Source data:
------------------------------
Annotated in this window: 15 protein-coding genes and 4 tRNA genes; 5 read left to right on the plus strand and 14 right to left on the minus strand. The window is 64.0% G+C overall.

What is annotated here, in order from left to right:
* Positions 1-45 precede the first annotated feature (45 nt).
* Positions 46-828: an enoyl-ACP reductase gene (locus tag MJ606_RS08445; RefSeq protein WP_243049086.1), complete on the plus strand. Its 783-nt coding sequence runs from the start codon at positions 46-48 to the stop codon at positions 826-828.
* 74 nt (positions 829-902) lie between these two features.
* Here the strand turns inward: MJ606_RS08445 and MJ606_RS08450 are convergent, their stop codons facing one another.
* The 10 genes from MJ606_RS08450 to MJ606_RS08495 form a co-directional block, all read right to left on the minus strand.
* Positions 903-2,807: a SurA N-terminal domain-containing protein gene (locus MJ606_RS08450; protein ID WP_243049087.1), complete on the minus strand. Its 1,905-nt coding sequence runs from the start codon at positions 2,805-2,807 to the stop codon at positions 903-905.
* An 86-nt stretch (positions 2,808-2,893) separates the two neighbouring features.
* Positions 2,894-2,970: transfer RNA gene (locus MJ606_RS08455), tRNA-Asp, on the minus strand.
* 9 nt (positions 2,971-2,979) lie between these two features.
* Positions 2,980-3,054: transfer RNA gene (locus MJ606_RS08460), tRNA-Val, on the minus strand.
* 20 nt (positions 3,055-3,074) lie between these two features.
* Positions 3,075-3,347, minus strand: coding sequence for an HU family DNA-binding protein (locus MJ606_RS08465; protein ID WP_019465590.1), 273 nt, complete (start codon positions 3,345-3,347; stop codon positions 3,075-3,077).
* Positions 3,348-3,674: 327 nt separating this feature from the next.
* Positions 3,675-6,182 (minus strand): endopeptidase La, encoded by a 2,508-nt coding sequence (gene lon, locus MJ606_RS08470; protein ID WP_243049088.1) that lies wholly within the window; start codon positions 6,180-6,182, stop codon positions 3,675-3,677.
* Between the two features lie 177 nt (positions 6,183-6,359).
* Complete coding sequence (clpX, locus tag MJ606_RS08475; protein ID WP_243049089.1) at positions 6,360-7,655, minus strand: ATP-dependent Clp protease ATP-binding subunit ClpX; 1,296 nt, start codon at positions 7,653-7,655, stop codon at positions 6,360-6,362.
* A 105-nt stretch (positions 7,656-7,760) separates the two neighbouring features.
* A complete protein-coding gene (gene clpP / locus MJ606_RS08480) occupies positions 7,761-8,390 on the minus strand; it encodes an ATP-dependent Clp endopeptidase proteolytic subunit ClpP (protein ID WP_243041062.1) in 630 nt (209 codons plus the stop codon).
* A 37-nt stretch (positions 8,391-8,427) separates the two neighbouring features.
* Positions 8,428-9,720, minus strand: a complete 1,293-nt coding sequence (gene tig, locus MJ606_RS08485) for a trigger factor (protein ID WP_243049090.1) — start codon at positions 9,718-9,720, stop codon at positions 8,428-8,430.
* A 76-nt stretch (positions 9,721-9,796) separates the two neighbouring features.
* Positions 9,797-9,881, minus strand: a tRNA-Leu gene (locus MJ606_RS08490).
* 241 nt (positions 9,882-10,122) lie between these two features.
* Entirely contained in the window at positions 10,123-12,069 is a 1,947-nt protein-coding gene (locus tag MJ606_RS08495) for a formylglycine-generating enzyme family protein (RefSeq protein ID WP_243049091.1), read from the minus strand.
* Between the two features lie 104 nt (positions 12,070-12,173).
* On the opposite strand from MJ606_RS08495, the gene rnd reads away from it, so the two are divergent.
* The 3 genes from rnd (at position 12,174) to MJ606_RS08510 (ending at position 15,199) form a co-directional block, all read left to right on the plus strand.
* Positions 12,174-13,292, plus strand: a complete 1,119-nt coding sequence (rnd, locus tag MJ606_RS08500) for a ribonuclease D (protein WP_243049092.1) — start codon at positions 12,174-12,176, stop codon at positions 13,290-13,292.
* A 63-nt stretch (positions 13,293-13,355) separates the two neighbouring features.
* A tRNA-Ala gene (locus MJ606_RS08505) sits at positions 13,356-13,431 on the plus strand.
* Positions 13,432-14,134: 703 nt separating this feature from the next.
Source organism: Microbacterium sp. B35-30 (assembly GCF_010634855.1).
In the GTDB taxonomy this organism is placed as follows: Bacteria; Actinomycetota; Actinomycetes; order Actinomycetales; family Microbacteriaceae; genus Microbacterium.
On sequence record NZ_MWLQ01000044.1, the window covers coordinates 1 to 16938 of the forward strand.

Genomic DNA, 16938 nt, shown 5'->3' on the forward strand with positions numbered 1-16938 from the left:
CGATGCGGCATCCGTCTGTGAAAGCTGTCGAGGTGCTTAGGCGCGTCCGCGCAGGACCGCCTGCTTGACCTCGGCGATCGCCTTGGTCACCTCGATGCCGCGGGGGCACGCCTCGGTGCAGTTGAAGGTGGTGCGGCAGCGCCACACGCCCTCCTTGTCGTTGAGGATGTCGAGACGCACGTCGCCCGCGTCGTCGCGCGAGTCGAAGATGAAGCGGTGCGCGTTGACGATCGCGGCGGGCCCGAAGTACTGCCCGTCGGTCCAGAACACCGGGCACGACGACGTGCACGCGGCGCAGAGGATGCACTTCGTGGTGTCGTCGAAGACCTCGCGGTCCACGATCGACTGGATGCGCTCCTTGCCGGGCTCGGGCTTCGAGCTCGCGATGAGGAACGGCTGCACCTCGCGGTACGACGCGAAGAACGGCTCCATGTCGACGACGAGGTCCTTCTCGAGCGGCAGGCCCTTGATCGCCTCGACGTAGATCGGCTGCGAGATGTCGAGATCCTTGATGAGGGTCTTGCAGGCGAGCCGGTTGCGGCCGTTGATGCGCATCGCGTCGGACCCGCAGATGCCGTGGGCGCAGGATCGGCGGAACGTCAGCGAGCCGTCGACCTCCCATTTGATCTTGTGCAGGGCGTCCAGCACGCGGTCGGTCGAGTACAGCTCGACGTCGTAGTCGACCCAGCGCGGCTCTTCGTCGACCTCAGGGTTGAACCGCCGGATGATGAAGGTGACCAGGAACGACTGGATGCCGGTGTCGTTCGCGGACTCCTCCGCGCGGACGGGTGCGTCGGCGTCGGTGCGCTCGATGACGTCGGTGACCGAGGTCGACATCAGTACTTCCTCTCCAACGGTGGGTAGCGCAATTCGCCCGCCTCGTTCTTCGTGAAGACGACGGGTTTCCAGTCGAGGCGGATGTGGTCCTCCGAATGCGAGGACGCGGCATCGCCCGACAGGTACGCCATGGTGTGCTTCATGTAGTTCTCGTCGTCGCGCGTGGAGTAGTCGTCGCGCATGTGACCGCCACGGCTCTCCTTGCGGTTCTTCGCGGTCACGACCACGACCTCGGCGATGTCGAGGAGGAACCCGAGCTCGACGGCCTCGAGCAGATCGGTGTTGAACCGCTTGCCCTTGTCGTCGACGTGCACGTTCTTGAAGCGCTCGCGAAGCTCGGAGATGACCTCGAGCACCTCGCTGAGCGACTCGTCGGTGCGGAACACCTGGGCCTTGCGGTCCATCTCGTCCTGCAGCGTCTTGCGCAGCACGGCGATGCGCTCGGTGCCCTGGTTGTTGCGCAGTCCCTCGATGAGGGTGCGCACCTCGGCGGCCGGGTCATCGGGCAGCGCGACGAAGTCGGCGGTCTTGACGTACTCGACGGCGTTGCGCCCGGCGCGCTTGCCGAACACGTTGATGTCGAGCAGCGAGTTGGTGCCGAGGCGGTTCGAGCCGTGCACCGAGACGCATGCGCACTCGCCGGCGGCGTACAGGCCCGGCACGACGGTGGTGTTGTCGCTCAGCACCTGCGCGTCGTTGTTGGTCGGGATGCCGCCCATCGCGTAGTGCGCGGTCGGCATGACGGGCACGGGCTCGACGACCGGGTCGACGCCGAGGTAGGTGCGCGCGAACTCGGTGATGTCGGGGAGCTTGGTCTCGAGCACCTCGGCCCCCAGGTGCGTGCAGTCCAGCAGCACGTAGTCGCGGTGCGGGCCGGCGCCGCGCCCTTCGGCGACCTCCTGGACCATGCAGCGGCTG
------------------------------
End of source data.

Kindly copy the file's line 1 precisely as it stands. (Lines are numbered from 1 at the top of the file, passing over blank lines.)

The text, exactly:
Annotated in this window: 15 protein-coding genes and 4 tRNA genes; 5 read left to right on the plus strand and 14 right to left on the minus strand. The window is 64.0% G+C overall.